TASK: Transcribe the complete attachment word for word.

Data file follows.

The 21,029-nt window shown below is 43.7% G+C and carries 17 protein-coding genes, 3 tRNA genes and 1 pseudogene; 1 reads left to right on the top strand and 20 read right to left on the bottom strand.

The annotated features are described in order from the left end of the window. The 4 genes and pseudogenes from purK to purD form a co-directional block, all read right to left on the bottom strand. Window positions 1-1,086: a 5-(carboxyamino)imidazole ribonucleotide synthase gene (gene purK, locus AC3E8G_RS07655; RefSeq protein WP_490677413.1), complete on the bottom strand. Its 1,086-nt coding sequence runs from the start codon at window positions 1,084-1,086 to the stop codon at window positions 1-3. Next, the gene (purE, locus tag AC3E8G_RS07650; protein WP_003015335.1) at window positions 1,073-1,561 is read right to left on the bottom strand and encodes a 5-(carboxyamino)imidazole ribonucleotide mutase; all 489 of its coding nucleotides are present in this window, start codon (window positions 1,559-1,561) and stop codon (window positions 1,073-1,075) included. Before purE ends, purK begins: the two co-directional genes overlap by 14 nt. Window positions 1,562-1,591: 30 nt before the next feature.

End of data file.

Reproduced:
The 21,029-nt window shown below is 43.7% G+C and carries 17 protein-coding genes, 3 tRNA genes and 1 pseudogene; 1 reads left to right on the top strand and 20 read right to left on the bottom strand.

The annotated features are described in order from the left end of the window. The 4 genes and pseudogenes from purK to purD form a co-directional block, all read right to left on the bottom strand. Window positions 1-1,086: a 5-(carboxyamino)imidazole ribonucleotide synthase gene (gene purK, locus AC3E8G_RS07655; RefSeq protein WP_490677413.1), complete on the bottom strand. Its 1,086-nt coding sequence runs from the start codon at window positions 1,084-1,086 to the stop codon at window positions 1-3. Next, the gene (purE, locus tag AC3E8G_RS07650; protein WP_003015335.1) at window positions 1,073-1,561 is read right to left on the bottom strand and encodes a 5-(carboxyamino)imidazole ribonucleotide mutase; all 489 of its coding nucleotides are present in this window, start codon (window positions 1,559-1,561) and stop codon (window positions 1,073-1,075) included. Before purE ends, purK begins: the two co-directional genes overlap by 14 nt. Window positions 1,562-1,591: 30 nt before the next feature.